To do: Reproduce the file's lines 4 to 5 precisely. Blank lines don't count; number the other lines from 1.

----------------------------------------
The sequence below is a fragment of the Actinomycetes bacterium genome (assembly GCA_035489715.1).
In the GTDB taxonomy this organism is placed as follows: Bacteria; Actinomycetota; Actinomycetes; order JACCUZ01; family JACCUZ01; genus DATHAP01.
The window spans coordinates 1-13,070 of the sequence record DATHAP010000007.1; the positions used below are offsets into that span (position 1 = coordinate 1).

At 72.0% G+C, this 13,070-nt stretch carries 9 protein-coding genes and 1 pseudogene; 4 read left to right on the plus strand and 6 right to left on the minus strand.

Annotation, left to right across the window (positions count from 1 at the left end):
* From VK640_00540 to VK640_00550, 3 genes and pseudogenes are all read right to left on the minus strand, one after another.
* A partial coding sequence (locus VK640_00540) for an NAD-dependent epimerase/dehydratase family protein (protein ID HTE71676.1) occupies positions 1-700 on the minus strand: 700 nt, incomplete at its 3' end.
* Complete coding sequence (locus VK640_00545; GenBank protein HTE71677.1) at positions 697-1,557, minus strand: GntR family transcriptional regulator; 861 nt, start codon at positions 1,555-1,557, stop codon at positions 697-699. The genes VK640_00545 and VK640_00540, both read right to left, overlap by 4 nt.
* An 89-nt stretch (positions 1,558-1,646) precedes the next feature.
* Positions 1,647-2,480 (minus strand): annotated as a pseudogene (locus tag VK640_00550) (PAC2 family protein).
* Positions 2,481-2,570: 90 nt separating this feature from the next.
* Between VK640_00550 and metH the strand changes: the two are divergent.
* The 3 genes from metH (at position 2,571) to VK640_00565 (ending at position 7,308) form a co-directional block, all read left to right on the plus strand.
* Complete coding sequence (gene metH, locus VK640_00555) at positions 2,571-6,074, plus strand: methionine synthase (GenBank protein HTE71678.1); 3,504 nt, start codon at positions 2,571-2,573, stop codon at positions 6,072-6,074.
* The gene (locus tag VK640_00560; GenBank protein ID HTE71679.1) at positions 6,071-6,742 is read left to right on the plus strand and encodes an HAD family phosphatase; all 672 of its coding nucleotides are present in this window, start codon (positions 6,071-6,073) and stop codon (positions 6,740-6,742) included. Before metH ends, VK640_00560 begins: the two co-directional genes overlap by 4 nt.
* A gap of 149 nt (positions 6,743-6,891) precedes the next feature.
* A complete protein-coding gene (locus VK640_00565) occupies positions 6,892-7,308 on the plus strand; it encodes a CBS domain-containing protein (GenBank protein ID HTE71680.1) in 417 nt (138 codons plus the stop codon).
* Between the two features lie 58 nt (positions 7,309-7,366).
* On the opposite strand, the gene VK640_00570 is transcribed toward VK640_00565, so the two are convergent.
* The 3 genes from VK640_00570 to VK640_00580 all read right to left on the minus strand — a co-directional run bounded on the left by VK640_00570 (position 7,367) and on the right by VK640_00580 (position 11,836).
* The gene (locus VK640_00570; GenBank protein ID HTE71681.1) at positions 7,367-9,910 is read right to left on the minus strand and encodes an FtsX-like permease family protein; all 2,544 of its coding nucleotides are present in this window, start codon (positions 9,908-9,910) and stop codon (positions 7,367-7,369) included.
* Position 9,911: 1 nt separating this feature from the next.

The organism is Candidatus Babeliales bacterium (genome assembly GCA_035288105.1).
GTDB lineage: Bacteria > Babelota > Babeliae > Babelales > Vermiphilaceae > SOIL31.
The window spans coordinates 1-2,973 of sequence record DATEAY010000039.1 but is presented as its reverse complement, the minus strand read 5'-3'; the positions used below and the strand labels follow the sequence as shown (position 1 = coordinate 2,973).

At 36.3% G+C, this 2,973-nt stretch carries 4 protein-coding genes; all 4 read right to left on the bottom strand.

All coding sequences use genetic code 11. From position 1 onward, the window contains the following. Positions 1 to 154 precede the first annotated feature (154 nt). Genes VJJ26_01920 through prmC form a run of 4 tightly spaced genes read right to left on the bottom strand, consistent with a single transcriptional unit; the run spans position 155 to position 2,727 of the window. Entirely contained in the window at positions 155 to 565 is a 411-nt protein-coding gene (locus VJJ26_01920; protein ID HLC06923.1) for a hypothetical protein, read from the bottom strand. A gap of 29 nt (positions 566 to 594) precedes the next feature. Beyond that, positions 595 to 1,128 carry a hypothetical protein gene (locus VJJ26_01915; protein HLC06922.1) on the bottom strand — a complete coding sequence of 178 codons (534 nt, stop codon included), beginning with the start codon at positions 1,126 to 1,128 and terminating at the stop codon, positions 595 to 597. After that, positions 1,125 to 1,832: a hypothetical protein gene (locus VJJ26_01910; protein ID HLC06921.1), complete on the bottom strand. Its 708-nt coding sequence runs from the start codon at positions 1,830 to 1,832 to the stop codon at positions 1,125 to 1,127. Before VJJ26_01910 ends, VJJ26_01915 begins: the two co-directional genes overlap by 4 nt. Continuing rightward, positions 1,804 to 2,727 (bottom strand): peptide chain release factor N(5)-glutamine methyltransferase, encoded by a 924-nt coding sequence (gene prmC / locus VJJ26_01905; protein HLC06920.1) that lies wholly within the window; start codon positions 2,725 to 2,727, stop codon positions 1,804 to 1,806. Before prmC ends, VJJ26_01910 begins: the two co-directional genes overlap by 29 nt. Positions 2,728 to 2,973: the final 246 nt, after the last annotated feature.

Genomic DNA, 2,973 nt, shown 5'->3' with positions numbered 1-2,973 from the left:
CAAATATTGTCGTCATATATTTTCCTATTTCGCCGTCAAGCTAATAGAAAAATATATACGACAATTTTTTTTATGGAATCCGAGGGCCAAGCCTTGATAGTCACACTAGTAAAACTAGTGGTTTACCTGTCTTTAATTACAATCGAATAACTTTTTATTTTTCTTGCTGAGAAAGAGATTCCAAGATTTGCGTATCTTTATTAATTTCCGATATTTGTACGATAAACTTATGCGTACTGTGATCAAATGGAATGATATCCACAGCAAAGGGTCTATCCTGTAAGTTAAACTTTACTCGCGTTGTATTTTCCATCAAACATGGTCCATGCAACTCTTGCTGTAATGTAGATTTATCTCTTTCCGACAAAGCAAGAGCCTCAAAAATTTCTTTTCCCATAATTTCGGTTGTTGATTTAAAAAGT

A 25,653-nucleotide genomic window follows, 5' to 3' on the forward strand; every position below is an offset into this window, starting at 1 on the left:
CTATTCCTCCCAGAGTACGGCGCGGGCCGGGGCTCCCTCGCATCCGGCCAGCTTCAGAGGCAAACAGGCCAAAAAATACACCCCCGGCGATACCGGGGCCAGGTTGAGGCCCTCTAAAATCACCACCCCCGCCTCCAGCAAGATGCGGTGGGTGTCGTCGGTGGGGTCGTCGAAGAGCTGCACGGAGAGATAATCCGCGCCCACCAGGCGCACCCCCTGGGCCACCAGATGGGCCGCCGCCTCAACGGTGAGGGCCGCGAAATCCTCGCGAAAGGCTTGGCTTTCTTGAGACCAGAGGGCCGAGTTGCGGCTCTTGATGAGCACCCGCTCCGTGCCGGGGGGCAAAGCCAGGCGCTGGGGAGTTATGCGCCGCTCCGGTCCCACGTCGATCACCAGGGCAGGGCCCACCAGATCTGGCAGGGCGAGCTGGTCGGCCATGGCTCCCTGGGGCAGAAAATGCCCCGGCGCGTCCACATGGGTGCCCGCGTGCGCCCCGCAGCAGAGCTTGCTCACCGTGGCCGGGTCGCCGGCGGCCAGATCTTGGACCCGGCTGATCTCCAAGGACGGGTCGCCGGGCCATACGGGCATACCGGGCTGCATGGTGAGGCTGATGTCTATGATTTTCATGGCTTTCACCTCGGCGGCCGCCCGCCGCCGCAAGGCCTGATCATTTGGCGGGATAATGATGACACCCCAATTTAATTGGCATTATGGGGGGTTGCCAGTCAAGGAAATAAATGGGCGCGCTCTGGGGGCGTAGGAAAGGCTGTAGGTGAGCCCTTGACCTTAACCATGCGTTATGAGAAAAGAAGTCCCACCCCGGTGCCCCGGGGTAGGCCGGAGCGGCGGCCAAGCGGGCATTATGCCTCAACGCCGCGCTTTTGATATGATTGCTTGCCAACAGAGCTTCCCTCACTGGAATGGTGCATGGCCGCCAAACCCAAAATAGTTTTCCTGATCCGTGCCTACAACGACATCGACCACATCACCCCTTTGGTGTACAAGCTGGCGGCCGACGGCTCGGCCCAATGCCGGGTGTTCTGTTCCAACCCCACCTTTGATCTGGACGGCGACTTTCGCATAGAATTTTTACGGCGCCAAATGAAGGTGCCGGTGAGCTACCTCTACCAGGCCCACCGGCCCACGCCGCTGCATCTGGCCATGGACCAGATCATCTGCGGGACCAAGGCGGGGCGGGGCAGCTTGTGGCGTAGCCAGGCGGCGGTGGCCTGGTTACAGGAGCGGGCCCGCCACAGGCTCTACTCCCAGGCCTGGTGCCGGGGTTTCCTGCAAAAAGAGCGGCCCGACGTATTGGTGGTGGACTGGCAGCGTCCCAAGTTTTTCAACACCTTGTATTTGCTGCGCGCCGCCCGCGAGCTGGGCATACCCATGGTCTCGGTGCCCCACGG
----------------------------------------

At 72.0% G+C, this 13,070-nt stretch carries 9 protein-coding genes and 1 pseudogene; 4 read left to right on the plus strand and 6 right to left on the minus strand.

Annotation, left to right across the window (positions count from 1 at the left end):